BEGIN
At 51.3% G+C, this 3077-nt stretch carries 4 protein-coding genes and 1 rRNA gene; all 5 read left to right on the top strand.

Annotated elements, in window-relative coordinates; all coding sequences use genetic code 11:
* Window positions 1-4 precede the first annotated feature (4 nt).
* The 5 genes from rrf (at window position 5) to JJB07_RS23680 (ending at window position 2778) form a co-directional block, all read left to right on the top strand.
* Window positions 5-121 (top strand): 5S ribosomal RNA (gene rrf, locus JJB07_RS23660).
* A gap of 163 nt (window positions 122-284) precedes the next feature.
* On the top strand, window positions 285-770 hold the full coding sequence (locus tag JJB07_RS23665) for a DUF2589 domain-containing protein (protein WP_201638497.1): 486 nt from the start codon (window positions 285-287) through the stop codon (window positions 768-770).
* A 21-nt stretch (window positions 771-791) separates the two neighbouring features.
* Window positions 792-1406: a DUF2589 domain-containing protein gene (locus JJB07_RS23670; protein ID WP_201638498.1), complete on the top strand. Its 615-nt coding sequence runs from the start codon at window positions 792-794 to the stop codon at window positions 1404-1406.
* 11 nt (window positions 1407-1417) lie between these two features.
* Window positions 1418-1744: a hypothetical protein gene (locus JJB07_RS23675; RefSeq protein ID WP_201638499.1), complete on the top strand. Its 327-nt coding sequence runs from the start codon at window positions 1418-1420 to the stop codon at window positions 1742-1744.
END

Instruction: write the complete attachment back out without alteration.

At 51.3% G+C, this 3077-nt stretch carries 4 protein-coding genes and 1 rRNA gene; all 5 read left to right on the top strand.

Annotated elements, in window-relative coordinates; all coding sequences use genetic code 11:
* Window positions 1-4 precede the first annotated feature (4 nt).
* The 5 genes from rrf (at window position 5) to JJB07_RS23680 (ending at window position 2778) form a co-directional block, all read left to right on the top strand.
* Window positions 5-121 (top strand): 5S ribosomal RNA (gene rrf, locus JJB07_RS23660).
* A gap of 163 nt (window positions 122-284) precedes the next feature.
* On the top strand, window positions 285-770 hold the full coding sequence (locus tag JJB07_RS23665) for a DUF2589 domain-containing protein (protein WP_201638497.1): 486 nt from the start codon (window positions 285-287) through the stop codon (window positions 768-770).
* A 21-nt stretch (window positions 771-791) separates the two neighbouring features.
* Window positions 792-1406: a DUF2589 domain-containing protein gene (locus JJB07_RS23670; protein ID WP_201638498.1), complete on the top strand. Its 615-nt coding sequence runs from the start codon at window positions 792-794 to the stop codon at window positions 1404-1406.
* 11 nt (window positions 1407-1417) lie between these two features.
* Window positions 1418-1744: a hypothetical protein gene (locus JJB07_RS23675; RefSeq protein ID WP_201638499.1), complete on the top strand. Its 327-nt coding sequence runs from the start codon at window positions 1418-1420 to the stop codon at window positions 1742-1744.